Local News

Some Call For More Oversight Of 'Medical Spas'

Posted January 24, 2005

— Laser treatments for everything from hair removal to removing spots on the skin are commonplace at medical spas. The North Carolina Medical Board "suggests" that a doctor oversee the procedure, but it does not require it.

"You've got people practicing medicine without a license. I really believe that," said facial plastic surgeon Dr. Adam Stein.

Stein wrote a letter to the board urging them to make doctors a mandatory part of the procedures.

"People take a very cavalier attitude when they say, 'Well, as long as the doctor is somewhere around, these are very simple procedures,'" he said. "They are simple procedures. They still are very dangerous procedures."

N.C. State student Shiri Berg, 22, died earlier in January after overdosing on a numbing cream called Lidocaine. Her lawyer said she got the cream without a prescription from Premier Body where she was preparing to have laser hair removal done.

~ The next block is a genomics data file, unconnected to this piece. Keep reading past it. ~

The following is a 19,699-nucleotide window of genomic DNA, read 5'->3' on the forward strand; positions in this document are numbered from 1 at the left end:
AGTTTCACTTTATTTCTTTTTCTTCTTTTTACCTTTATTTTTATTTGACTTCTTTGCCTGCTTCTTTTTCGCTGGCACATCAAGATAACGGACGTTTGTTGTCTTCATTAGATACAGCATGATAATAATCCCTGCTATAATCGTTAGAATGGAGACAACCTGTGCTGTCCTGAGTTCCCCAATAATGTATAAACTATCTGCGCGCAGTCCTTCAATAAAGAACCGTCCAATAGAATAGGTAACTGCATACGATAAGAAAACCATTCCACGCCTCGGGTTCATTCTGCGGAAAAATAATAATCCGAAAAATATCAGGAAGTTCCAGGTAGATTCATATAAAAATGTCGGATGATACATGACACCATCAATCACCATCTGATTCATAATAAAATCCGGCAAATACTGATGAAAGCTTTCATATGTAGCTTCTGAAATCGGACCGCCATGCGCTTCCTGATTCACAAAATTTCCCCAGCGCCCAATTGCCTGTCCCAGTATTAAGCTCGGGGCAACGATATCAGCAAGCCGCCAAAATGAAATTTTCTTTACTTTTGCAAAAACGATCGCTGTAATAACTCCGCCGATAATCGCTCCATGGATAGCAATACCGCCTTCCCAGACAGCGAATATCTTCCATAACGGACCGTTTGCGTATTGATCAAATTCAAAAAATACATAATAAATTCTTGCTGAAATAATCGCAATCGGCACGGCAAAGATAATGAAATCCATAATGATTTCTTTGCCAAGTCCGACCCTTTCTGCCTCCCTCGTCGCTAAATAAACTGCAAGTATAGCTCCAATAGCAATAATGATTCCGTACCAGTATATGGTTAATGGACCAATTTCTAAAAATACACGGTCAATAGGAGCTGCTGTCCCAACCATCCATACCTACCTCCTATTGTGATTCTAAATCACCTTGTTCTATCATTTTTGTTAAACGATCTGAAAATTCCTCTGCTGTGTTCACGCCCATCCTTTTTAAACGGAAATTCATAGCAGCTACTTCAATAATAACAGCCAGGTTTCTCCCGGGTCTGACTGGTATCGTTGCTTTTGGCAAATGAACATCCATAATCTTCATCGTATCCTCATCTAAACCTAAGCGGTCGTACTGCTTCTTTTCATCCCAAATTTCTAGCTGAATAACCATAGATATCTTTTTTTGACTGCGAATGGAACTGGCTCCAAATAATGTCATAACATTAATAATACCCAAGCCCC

Pharmacists say what a lot of people do not realize about creams like Lidocaine is that they do not just stay on the surface of the skin. They can seep into your bloodstream. Pharmacist Mike James said a Lidocaine compound is only intended to be used by medical staff in the office.

"This is not an item that is intended to be given to the general public outside the office use," she said.

The North Carolina Medical Board is looking at the issue of "medical spas" and could change the way they are regulated.

"The fundamental question is whether what's going on is the practice of medicine," said Thom Mansfield, attorney for the North Carolina Medical Board. "If it is the practice of medicine, then it must be done by a physician, a licensee of this board."

Stein said nothing can make the procedures 100 percent safe, but a doctor can make them safer.

Berg's family hired an attorney who is investigating the woman's death. Premier Body sent out a letter asking patients to stop using the lidocaine compound. The pharmacy who made the cream, Triangle Compounding in Cary, is cooperating with the Food and Drug Administration, the Medical Board and the Pharmacy Board on its investigation of the incident.

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